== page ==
Job searching while in high school can be an intimidating and frustrating experience. You’re ready to build independence and earn some money by getting your first job. Unfortunately, finding that first job can be tricky, especially with your studies’ scheduling constraints.
Many discouraged early job seekers have recited the idea that you can’t get a job without experience, but you can’t get experience without a job. However, this is not fully true. Lack of experience is a barrier for high school job seekers, but sometimes all you need is some determination and enthusiasm.
Consider who you know that manages or owns a business that may need help. Do you have a family friend that owns a restaurant? Perhaps you have a family member that could use some extra filing help at their office? Or maybe you have a friend that already found a job at a local store or food service establishment that could refer you for an open position. If you have friends that work at the mall, ask around before winter or summer break. Many retail stores hire seasonally during those times, and your availability will be less of an issue if school is out for break.
Consider whether you have any non-traditional experience that you can highlight in place of employment experience. Volunteer work and extra-curricular activities can build leadership skills, customer service experience, and show that you are a team player.
If you had to fundraise for a club, sports team, or volunteer organization, you have sales and customer service experience. Don’t be afraid to put student government, volunteer work, or extracurriculars on your resume if that’s the experience that you have right now. Being active in your school and community while staying on top of your assignments shows time management and work ethic, two things that employers love to see!
High school job seekers need to come across as mature and professional when communicating with potential employers. Employers want to see that you are taking your job search seriously and are truly ready to enter the workforce.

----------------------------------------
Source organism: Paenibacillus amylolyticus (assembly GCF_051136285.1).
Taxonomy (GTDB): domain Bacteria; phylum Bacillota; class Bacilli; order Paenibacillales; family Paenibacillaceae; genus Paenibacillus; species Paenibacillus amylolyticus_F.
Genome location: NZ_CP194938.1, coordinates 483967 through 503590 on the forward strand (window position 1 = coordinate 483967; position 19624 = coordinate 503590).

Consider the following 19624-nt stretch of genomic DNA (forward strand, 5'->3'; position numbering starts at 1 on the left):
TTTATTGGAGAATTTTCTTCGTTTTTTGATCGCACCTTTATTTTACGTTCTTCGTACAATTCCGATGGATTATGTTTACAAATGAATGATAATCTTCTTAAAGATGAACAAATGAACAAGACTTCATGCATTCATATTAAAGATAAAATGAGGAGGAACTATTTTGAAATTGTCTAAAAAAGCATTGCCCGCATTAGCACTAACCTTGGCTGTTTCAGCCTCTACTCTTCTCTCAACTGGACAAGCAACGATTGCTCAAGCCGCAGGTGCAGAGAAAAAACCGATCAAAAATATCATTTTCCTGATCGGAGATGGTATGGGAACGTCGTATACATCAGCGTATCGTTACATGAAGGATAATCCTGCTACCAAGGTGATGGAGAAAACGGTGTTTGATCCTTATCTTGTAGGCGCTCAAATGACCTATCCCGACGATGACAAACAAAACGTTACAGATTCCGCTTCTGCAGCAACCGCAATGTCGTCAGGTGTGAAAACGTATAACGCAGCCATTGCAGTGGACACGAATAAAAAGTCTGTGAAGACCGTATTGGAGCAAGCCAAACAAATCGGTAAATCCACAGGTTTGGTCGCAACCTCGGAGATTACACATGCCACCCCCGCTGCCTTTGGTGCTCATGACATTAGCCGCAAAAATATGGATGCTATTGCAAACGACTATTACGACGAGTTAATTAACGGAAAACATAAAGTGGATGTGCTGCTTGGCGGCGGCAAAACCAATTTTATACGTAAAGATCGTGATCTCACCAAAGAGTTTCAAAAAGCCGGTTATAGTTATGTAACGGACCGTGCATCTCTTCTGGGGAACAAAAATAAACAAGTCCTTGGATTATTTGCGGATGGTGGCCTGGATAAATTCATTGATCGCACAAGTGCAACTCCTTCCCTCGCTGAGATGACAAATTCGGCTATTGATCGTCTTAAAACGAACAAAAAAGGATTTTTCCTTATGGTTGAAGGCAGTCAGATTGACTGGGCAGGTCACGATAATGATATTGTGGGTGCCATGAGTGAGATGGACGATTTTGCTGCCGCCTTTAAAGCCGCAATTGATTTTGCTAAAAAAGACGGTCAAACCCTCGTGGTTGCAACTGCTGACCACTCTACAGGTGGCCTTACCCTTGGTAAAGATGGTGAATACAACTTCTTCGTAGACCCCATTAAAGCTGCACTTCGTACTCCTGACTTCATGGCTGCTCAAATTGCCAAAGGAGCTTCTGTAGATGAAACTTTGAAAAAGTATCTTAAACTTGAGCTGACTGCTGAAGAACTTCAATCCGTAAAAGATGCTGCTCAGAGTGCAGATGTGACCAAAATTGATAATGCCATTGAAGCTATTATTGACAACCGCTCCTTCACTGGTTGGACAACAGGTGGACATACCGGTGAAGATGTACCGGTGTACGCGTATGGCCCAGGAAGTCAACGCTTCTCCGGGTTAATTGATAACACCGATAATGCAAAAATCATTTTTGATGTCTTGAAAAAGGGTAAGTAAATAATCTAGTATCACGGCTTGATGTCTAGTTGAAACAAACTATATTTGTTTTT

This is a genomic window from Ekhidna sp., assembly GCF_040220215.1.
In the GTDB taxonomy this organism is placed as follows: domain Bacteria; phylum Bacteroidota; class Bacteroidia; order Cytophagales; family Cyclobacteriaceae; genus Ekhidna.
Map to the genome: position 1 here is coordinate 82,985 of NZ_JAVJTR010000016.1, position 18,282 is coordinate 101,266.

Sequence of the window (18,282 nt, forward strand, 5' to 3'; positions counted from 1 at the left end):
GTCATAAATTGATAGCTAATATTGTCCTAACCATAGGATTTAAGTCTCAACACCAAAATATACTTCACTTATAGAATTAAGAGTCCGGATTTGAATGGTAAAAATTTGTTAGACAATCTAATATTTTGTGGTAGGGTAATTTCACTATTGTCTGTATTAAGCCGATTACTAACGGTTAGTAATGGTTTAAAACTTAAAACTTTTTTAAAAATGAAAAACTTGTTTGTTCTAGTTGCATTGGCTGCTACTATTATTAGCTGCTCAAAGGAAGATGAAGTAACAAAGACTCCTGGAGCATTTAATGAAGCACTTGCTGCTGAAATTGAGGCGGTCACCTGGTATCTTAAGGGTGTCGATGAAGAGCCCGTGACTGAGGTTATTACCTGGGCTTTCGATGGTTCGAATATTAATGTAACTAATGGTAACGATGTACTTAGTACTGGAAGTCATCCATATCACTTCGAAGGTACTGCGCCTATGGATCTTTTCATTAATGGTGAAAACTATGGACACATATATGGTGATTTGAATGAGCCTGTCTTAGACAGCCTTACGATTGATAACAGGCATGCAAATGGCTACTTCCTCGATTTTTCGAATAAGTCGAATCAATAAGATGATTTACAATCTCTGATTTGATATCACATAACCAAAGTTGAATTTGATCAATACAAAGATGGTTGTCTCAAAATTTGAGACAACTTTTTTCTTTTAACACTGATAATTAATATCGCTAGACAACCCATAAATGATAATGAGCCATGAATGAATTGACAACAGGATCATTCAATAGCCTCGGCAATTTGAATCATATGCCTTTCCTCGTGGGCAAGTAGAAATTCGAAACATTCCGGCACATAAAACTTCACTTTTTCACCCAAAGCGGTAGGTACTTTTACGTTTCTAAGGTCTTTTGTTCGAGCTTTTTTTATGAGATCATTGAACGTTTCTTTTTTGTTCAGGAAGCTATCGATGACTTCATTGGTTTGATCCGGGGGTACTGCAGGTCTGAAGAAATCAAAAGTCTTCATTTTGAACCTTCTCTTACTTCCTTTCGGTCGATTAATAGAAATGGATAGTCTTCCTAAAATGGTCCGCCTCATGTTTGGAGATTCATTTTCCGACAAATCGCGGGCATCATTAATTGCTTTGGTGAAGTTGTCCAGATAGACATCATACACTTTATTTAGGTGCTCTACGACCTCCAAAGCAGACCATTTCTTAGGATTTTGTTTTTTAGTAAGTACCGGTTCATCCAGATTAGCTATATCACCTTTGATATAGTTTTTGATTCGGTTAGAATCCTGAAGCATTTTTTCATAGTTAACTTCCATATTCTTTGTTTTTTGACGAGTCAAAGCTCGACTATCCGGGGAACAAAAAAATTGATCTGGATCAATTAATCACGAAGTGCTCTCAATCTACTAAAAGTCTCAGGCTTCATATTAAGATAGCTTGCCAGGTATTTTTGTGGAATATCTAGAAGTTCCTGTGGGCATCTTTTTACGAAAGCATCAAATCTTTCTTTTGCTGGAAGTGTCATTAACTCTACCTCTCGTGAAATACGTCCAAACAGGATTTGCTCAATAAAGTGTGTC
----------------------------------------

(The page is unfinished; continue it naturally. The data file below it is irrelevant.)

Ensure that all communication with potential employers is polished and professional. Dedicate time to crafting your resume and have a teacher or parent look at it before sending it out. Always proofread your cover letters, application responses, and emails. Keep a professional tone and avoid using slang.
Ensure that you are using a professional email address. Making a new email account is easy, and having a dedicated account for job searching can help keep you organized and make sure that you don’t miss any important emails related to your job search. Do not use that email account that you made when you were ten with a silly name. Make an account that is just your first and last name or an appropriate variation of it, such as your first initial and last name.
It can take a while to find your first job, and it is disappointing to send out dozens of applications and not hear back. Even experienced job seekers get discouraged and experience job search burnout and fatigue. Cast a wide net in your job search. Look at large chain stores, local small businesses, fast food, cafes, restaurants, pet care businesses, and anywhere else that offers part-time jobs in your area.
To stay motivated and avoid burnout, try to set a daily or weekly application goal. New job postings are being shared every day, so you’ll want to keep on time with them, but you don’t want to go overboard and get burned out. Set a realistic goal with your schedule and block out time or job searching to interfere with your schoolwork.
Once you’ve sent out applications, it’s time to start thinking about job interviews. Sometimes you’ll only get a day or two notice for a job interview, so it’s best to start preparing early. Make sure that you have professional attire to wear to an interview. You can find professional clothing at Goodwill or discount stores like Ross if you need to get an interview outfit but don’t want to break the bank.
You should also research common interview questions. Most companies utilize the same general questions, so you can start practicing before you even have an interview scheduled. Once you know what company you are interviewing at, you can research them too.
If you’ve submitted an application and haven’t heard back, follow up with them. Often employers receive a huge response to online job postings, so following up will help you stand out. You can call, email, or stop by (depending on the type of business and whether they asked for no calls/walk-ins).
Following up after an interview is important too! If you have the email address of the person you interviewed with, send them a thank you note after your interview. Restate your interest in the job, thank them for their time, and share something that you enjoyed learning about the company/role or that made you excited about the possibility of working there. Try to ask about their hiring timeline at the end of your interview to know when you should hear back. If they don’t reach out by the date they gave you, send a follow up to check the status of the job opening and your candidacy.
Of course, this blog wouldn’t be complete without a little feature on JobGet! JobGet connects you to employers (including many foodservice, retail, and hospitality companies!) with quick applications, no resume, and the ability to chat directly with employers. If you’re looking for a job as soon as possible, JobGet will help you get hired quickly.
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